The spirit of improvised music, jazz, has always been a personal music. Each person playing jazz has their own sound, articulations, phrasing, note-choice and personal ways of constructing their solos. Some solos are simple, laid back and very melodic while others can be just the opposite with lots of 16th notes, high energy and running throughout.
As you gain facility on your instrument, your mind’s melodic and harmonic ideas may change to match your new knowledge. Thus, you have players who go through stages of development and may have admirers at one stage but lose them at the next stage.
Imagination has no limit. The mind can conceive anything it chooses and as you practice, you’ll often come up with more things to practice. Once you begin making your own music and feel comfortable improvising, you’ll find there just aren’t enough hours in the day to practice, work on ear training, compose, arrange tunes, rehearse with your group, etc.
This is why I always recommend avoiding anything that knowingly may delay or stop you from reaching your musical goals. Anything self-destructive such as alcohol, tobacco, recreational drugs, marijuana, negativity and laziness can hinder your progress.
For many years drugs of various kinds were thought to help ones inspiration and enhance creativity. With the advent of jazz education and Eastern spirituality and meditation in the mid 1950’s, ways were found to enhance creativity without using tobacco, alcohol or other drugs. You could use your mind. Without having to rely on outside sources to achieve ones musical goal, many more people were experiencing the joy of playing their own inspired music and thus the image of jazz musicians gradually changed.
In the past, jazz has been very competitive. Competition: Compete with that part of yourself that tends to be lazy.
A primary goal of jazz education is to allow people the opportunity to express music creatively and spontaneously. We owe it to ourselves and the world to bring out into the open our creative musical potential.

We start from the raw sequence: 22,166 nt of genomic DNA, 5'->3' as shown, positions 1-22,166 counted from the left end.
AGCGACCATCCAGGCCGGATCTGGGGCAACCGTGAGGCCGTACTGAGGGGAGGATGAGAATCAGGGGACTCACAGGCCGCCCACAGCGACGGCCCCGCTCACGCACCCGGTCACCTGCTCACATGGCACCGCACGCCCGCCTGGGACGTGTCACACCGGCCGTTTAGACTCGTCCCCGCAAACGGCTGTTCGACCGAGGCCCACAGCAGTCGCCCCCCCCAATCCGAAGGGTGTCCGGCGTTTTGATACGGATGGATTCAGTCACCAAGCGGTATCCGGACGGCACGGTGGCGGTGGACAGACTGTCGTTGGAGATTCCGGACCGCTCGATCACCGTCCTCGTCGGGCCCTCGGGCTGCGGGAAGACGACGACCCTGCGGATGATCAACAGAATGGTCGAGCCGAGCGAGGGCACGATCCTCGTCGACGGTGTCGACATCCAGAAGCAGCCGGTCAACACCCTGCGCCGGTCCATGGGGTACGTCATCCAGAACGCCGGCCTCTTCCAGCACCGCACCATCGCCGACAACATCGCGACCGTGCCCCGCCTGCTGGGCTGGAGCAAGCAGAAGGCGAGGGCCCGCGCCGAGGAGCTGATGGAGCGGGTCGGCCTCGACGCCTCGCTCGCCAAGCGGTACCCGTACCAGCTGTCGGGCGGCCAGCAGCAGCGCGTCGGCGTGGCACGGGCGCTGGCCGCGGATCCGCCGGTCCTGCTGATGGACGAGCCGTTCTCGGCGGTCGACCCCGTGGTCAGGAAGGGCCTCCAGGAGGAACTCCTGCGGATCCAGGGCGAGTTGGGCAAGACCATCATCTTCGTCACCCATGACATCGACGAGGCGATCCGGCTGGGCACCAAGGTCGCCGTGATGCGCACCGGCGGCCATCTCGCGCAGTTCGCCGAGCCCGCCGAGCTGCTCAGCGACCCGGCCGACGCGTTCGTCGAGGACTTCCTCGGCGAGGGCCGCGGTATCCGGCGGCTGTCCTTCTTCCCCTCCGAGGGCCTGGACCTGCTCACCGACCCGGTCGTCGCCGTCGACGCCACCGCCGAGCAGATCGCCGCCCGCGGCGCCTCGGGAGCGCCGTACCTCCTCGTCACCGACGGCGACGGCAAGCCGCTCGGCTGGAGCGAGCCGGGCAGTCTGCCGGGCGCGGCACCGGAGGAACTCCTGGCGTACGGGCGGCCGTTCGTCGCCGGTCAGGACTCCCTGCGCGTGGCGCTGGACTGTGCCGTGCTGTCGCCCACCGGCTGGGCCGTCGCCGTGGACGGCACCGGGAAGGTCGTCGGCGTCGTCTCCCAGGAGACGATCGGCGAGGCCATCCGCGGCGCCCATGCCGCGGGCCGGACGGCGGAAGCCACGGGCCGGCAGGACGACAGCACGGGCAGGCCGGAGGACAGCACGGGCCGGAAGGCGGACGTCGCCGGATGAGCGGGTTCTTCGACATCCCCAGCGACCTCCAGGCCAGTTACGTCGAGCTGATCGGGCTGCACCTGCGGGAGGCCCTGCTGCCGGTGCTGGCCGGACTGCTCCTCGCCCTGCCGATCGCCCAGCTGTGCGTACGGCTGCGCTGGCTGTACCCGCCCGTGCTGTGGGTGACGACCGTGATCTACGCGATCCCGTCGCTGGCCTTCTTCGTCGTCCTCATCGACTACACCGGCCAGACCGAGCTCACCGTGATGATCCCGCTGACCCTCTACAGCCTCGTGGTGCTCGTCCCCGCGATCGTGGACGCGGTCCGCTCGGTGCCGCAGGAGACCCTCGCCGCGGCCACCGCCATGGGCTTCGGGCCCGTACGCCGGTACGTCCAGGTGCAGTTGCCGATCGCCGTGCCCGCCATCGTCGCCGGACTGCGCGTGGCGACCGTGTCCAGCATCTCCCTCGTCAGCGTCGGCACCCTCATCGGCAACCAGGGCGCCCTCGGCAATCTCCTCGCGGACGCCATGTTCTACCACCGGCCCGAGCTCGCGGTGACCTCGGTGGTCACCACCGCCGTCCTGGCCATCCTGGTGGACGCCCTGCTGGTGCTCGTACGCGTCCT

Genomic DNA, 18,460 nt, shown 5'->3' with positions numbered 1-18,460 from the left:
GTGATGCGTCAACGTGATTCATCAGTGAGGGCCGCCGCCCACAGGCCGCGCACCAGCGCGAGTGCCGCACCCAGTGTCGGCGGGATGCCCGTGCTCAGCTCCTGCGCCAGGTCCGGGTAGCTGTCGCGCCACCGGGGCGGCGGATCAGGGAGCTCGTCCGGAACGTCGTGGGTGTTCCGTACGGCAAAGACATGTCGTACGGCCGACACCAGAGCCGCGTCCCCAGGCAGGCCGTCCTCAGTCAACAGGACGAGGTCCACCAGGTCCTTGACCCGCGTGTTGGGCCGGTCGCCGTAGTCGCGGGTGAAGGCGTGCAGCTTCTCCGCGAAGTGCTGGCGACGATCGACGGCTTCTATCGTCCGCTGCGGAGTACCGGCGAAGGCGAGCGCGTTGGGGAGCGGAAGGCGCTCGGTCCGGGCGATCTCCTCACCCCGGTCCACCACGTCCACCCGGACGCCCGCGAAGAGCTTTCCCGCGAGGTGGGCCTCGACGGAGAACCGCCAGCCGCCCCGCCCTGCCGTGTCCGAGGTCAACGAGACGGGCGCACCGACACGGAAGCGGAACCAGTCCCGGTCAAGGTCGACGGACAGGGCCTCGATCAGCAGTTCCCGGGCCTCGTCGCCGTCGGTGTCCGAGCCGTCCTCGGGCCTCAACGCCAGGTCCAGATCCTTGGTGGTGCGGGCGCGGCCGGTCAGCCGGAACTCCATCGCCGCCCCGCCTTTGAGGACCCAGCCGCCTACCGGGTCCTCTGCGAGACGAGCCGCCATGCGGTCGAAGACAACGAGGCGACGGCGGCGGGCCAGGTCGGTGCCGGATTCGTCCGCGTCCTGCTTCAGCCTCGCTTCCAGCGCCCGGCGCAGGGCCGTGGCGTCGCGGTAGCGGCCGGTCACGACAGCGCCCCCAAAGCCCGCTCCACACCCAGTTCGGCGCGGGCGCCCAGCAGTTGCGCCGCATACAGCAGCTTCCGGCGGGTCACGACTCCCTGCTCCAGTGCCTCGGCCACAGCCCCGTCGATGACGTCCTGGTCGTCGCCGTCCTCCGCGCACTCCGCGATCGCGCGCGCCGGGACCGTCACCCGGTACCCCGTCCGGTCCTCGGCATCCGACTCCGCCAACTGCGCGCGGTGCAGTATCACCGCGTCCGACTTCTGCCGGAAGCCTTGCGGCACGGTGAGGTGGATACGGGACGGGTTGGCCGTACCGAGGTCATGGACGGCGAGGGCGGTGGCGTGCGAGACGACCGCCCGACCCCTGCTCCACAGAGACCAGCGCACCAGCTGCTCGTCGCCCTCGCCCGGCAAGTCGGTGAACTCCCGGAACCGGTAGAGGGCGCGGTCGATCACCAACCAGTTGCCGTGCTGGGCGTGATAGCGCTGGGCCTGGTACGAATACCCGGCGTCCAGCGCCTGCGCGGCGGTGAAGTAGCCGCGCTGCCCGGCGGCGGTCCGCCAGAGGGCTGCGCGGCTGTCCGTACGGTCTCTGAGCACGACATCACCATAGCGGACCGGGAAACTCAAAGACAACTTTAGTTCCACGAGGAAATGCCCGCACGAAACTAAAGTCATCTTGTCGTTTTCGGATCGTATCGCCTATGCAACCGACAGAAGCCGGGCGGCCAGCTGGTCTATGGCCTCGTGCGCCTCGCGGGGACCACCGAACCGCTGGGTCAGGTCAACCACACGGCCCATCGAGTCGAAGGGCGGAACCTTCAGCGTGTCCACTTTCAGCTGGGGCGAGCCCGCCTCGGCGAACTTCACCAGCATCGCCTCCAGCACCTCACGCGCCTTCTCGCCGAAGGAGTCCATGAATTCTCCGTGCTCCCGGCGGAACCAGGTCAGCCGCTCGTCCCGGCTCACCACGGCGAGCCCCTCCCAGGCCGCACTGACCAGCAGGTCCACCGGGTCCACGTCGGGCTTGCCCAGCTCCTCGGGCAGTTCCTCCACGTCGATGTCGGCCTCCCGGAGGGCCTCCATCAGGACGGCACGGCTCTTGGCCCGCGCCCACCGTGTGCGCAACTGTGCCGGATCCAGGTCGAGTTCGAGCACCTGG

“Anyone Can Improvise” is my motto. I know because I’ve heard it over and over. Our mind hears melodies. Our voice can approximate those melodies and with practice and discipline, those same melodies can be reproduced on our instrument. Keep at it, never give up.
All of us at Jamey Aebersold Jazz are here to help you better achieve your musical goals.
Jazz means FREEDOM. We love FREEDOM. We love JAZZ.
- Jamey Aebersold
For 48 years I’ve been actively involved in conducting Summer Jazz Workshops around the world. I can truly say the first two weeks of July at the Univ. of Louisville will be a continuation of the best in jazz education you’ll find anywhere. I surround myself with only the finest educators and jazz musicians for my faculty. The staff is outstanding and caters to your every need. I am so pleased to each year see both young and old playing jazz and having the time of their lives.
Playing jazz has always had a mystery about it and for that reason, many are afraid to “give it a try.” I felt the same way at age 15 when I took my first jazz lesson. My knees were knocking and I quickly found out I didn’t know much, but that help was on the way. I dove in: asking questions, getting answers, listening to jazz, practicing the best I could with the knowledge I had, and in time I found it wasn’t nearly as difficult as I had led myself to believe.
Breakthrough moments came when:
Recording myself enabled me to hear what I sounded like, I could pick and choose what I liked and wanted to keep, and what I didn’t like and would thus delete from my playing. In time, listening became more fun because I could begin to HEAR what the famous jazz musicians were actually doing … how they were making those beautiful lines across the chord progression, how they used various articulation to personalize their solos, and how they seemed to find those “special notes.”
Ah, a lifetime of jazz and I wouldn’t trade a note of it. It has been a learning experience for me and had I attended a Summer Jazz Workshop like the ones I now conduct at the University of Louisville as a kid or young adult, I would have been making beautiful music much sooner.
Don’t put off until tomorrow what you can do today. The music is inside you. Let me help you get it out.
A week with us could change your life!
We are happy to announce that you can now register for the 2014 Jamey Aebersold Summer Jazz Workshops at the University of Louisville!
We hope that you will take an opportunity to see why our workshops are the place to hone your skills on jazz and improvisation. Don’t miss out, get signed up, and bring your friends! If you have any questions, don’t hesitate to contact us.
Here are some pics Jamey took during this year’s camps.. SJW 2013 Gallery Pics
KET was just here filming a segment for their show “Louisville Live.” Check it out!
Hi Jazz Campers,
This is just a sample of some of the awesome music you’ll hear at lunchtime during the Summer Jazz Workshops – EVERY DAY!
We don’t want you to miss out on an incredible opportunity to play jazz with us this summer. As of this writing, we still have openings for ALL instruments for ALL of our workshops. We take ALL instruments, ALL abilities, and ALL ages – seriously.
If you know any BASS players or DRUMMERS, please ask them to join us! Sometimes, these instrumentalists don’t know that our workshops are for them too — The more rhythm section players we have, the more live groups we can put together.
If you have any questions about our workshops, don’t hesitate to contact Jason – 812-944-8141. He will help answer all of your questions.